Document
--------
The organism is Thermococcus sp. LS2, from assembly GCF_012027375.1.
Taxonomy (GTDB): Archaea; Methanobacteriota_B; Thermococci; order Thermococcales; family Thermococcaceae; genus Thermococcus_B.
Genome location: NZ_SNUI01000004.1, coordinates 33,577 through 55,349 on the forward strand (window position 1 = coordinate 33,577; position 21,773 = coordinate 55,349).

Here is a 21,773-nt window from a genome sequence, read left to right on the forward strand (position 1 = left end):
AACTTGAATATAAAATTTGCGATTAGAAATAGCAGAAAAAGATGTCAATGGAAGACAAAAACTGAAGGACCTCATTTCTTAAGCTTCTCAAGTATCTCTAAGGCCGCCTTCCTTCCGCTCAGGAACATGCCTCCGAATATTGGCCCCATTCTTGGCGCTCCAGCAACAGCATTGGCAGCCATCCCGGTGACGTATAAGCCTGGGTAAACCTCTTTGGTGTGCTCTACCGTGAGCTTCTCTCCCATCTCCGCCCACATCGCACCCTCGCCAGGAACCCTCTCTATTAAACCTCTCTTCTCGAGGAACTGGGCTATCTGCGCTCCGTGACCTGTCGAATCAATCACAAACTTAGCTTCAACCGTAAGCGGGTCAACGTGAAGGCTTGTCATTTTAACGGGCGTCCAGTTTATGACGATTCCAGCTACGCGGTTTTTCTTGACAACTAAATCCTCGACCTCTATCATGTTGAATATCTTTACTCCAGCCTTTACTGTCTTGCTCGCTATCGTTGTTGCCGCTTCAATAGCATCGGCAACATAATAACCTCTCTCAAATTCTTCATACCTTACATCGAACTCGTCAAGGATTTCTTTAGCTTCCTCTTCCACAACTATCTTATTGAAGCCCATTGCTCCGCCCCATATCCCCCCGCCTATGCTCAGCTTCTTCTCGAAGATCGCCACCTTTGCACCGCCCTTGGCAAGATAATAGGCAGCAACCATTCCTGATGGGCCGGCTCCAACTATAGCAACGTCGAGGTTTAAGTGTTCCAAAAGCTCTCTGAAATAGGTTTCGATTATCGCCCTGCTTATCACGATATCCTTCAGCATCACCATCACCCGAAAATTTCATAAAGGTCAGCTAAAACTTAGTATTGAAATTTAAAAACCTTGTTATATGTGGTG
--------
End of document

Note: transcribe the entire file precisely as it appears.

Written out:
The organism is Thermococcus sp. LS2, from assembly GCF_012027375.1.
Taxonomy (GTDB): Archaea; Methanobacteriota_B; Thermococci; order Thermococcales; family Thermococcaceae; genus Thermococcus_B.
Genome location: NZ_SNUI01000004.1, coordinates 33,577 through 55,349 on the forward strand (window position 1 = coordinate 33,577; position 21,773 = coordinate 55,349).

Here is a 21,773-nt window from a genome sequence, read left to right on the forward strand (position 1 = left end):
AACTTGAATATAAAATTTGCGATTAGAAATAGCAGAAAAAGATGTCAATGGAAGACAAAAACTGAAGGACCTCATTTCTTAAGCTTCTCAAGTATCTCTAAGGCCGCCTTCCTTCCGCTCAGGAACATGCCTCCGAATATTGGCCCCATTCTTGGCGCTCCAGCAACAGCATTGGCAGCCATCCCGGTGACGTATAAGCCTGGGTAAACCTCTTTGGTGTGCTCTACCGTGAGCTTCTCTCCCATCTCCGCCCACATCGCACCCTCGCCAGGAACCCTCTCTATTAAACCTCTCTTCTCGAGGAACTGGGCTATCTGCGCTCCGTGACCTGTCGAATCAATCACAAACTTAGCTTCAACCGTAAGCGGGTCAACGTGAAGGCTTGTCATTTTAACGGGCGTCCAGTTTATGACGATTCCAGCTACGCGGTTTTTCTTGACAACTAAATCCTCGACCTCTATCATGTTGAATATCTTTACTCCAGCCTTTACTGTCTTGCTCGCTATCGTTGTTGCCGCTTCAATAGCATCGGCAACATAATAACCTCTCTCAAATTCTTCATACCTTACATCGAACTCGTCAAGGATTTCTTTAGCTTCCTCTTCCACAACTATCTTATTGAAGCCCATTGCTCCGCCCCATATCCCCCCGCCTATGCTCAGCTTCTTCTCGAAGATCGCCACCTTTGCACCGCCCTTGGCAAGATAATAGGCAGCAACCATTCCTGATGGGCCGGCTCCAACTATAGCAACGTCGAGGTTTAAGTGTTCCAAAAGCTCTCTGAAATAGGTTTCGATTATCGCCCTGCTTATCACGATATCCTTCAGCATCACCATCACCCGAAAATTTCATAAAGGTCAGCTAAAACTTAGTATTGAAATTTAAAAACCTTGTTATATGTGGTG